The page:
Resolvin D3 controls mouse and human TRPV1-positive neurons and preclinical progression of psoriasis

Theranostics. 2020 Oct 26;10(26):12111-12126. doi: 10.7150/thno.52135. eCollection 2020.


Rationale: Psoriasis is a chronic inflammatory disease caused by a complex interplay between the immune and nervous systems with recurrent scaly skin plaques, thickened stratum corneum, infiltration and activation of inflammatory cells, and itch. Despite an increasing availability of immune therapies, they often have adverse effects, high costs, and dissociated effects on inflammation and itch. Activation of sensory neurons innervating the skin and TRPV1 (transient receptor potential vanilloid 1) are emerging as critical components in the pathogenesis of psoriasis, but little is known about their endogenous inhibitors. Recent studies have demonstrated that resolvins, endogenous lipid mediators derived from omega-3 fatty acids, are potent inhibitors of TRP channels and may offer new therapies for psoriasis without known adverse effects. Methods: We used behavioral, electrophysiological and biochemical approaches to investigate the therapeutic effects of resolvin D3 (RvD3), a novel family member of resolvins, in a preclinical model of psoriasis consisting of repeated topical applications of imiquimod (IMQ) to murine skin, which provokes inflammatory lesions that resemble human psoriasis. Results: We report that RvD3 specifically reduced TRPV1-dependent acute pain and itch in mice. Mechanistically, RvD3 inhibited capsaicin-induced TRPV1 currents in dissociated dorsal root ganglion (DRG) neurons via the N-formyl peptide receptor 2 (i.e. ALX/FPR2), a G-protein coupled receptor. Single systemic administration of RvD3 (2.8 mg/kg) reversed itch after IMQ, and repeated administration largely prevented the development of both psoriasiform itch and skin inflammation with concomitant decreased in calcitonin gene-related peptide (CGRP) expression in DRG neurons. Accordingly, specific knockdown of CGRP in DRG was sufficient to prevent both psoriasiform itch and skin inflammation similar to the effects following RvD3 administration. Finally, we elevated the translational potential of this study by showing that RvD3 significantly inhibited capsaicin-induced TRPV1 activity and CGRP release in human DRG neurons. Conclusions: Our findings demonstrate a novel role for RvD3 in regulating TRPV1/CGRP in mouse and human DRG neurons and identify RvD3 and its neuronal pathways as novel therapeutic targets to treat psoriasis.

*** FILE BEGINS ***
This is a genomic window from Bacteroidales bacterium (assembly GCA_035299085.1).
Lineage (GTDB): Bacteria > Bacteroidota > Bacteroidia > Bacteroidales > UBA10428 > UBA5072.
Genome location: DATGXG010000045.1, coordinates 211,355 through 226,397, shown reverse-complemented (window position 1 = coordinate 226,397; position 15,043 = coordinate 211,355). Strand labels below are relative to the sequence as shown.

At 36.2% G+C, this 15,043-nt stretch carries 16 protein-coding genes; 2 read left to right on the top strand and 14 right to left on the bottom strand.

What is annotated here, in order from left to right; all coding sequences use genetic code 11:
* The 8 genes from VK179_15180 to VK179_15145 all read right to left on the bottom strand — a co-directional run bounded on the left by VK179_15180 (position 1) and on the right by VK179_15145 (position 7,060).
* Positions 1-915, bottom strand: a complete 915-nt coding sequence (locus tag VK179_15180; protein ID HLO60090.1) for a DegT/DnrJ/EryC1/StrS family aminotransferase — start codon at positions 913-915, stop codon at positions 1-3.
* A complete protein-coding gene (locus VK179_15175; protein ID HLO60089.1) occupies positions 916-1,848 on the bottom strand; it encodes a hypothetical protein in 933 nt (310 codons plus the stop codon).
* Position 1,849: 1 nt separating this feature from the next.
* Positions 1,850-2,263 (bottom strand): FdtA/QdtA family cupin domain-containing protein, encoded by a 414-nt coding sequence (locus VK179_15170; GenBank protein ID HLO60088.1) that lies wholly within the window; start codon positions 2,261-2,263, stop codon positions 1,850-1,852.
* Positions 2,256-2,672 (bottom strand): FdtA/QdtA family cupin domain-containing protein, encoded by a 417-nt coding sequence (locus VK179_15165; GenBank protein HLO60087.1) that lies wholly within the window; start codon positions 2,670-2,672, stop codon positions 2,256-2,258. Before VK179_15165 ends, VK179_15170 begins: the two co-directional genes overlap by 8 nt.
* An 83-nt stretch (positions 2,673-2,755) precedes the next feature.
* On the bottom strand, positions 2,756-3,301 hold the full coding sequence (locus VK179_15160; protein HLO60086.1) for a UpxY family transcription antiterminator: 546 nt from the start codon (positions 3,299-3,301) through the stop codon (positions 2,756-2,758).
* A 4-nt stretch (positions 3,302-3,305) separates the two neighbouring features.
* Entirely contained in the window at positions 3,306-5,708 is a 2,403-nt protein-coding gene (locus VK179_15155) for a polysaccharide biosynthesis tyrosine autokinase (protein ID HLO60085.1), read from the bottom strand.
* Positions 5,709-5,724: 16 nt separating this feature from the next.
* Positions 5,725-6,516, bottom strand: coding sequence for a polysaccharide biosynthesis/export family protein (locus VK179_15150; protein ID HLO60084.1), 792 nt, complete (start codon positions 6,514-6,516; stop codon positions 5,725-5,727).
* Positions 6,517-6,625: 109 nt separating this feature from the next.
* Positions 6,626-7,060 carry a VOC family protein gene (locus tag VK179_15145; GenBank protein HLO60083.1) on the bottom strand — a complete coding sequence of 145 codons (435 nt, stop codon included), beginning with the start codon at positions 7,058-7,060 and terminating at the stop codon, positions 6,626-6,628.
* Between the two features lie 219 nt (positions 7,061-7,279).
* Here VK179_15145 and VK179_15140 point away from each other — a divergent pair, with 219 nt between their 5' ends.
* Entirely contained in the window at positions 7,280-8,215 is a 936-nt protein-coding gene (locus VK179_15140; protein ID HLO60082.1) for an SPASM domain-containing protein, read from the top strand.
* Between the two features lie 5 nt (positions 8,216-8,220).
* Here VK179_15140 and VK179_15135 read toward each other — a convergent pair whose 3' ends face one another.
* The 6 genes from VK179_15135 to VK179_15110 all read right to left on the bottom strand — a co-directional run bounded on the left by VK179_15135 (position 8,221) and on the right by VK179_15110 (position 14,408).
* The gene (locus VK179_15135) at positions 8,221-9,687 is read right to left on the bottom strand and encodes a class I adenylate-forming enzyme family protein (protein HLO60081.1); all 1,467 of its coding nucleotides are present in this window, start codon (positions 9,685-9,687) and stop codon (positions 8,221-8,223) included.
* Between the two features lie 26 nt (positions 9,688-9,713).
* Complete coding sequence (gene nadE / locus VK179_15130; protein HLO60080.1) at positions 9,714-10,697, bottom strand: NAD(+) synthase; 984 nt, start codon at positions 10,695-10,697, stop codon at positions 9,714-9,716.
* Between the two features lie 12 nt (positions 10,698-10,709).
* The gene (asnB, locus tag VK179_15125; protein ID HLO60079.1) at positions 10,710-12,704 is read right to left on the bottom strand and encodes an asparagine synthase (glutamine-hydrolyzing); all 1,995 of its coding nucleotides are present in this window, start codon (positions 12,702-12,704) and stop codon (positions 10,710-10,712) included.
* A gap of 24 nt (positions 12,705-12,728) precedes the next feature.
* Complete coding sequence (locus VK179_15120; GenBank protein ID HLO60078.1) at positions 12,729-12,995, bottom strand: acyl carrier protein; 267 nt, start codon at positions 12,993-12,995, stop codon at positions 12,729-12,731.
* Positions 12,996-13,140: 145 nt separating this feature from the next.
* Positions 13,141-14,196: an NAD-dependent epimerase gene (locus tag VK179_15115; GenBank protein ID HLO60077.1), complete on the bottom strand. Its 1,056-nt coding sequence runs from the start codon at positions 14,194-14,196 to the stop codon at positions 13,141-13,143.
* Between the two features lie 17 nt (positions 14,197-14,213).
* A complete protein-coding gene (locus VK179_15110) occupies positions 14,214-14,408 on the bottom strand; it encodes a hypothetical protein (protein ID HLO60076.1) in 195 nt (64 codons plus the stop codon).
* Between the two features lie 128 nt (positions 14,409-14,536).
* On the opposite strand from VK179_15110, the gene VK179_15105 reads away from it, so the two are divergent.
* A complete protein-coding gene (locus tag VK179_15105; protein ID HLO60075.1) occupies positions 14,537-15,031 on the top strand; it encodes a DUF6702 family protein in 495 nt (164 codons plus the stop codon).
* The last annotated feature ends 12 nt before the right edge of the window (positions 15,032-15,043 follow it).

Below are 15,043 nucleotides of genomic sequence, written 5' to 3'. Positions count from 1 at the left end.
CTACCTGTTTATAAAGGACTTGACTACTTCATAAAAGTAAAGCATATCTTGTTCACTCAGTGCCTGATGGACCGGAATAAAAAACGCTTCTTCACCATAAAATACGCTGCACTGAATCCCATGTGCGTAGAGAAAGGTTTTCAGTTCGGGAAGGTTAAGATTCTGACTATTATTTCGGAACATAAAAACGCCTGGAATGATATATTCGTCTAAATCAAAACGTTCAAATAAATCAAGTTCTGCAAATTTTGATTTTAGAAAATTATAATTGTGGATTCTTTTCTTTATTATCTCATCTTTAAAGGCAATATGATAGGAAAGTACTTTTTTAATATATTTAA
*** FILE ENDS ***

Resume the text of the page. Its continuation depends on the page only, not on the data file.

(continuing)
Keywords: CGRP; TRPV1; pruritus; psoriasis; resolvin D3; sensory neurons; skin inflammation.

Publication types

  • Research Support, Non-U.S. Gov't

MeSH terms

  • Animals
  • Biopsy
  • Calcitonin Gene-Related Peptide / genetics
  • Calcitonin Gene-Related Peptide / metabolism
  • Capsaicin / toxicity
  • Cells, Cultured
  • Disease Models, Animal
  • Fatty Acids, Unsaturated / pharmacology*
  • Fatty Acids, Unsaturated / therapeutic use
  • Ganglia, Spinal / cytology
  • Ganglia, Spinal / drug effects
  • Ganglia, Spinal / immunology
  • Gene Knockdown Techniques
  • Humans
  • Male
  • Mice
  • Neuroimmunomodulation / drug effects
  • Neuroimmunomodulation / immunology
  • Neurons / drug effects
  • Neurons / metabolism
  • Pain / chemically induced
  • Pain / drug therapy*
  • Pain / immunology
  • Pain / pathology
  • Patch-Clamp Techniques
  • Primary Cell Culture
  • Pruritus / chemically induced
  • Pruritus / drug therapy*
  • Pruritus / immunology
  • Pruritus / pathology
  • Psoriasis / complications
  • Psoriasis / drug therapy*
  • Psoriasis / immunology
  • Psoriasis / pathology
  • Skin / drug effects
  • Skin / immunology
  • Skin / innervation
  • TRPV Cation Channels / antagonists & inhibitors*
  • TRPV Cation Channels / metabolism


  • Fatty Acids, Unsaturated
  • TRPV Cation Channels
  • TRPV1 protein, human
  • TRPV1 protein, mouse
  • resolvin D3
  • Calcitonin Gene-Related Peptide
  • Capsaicin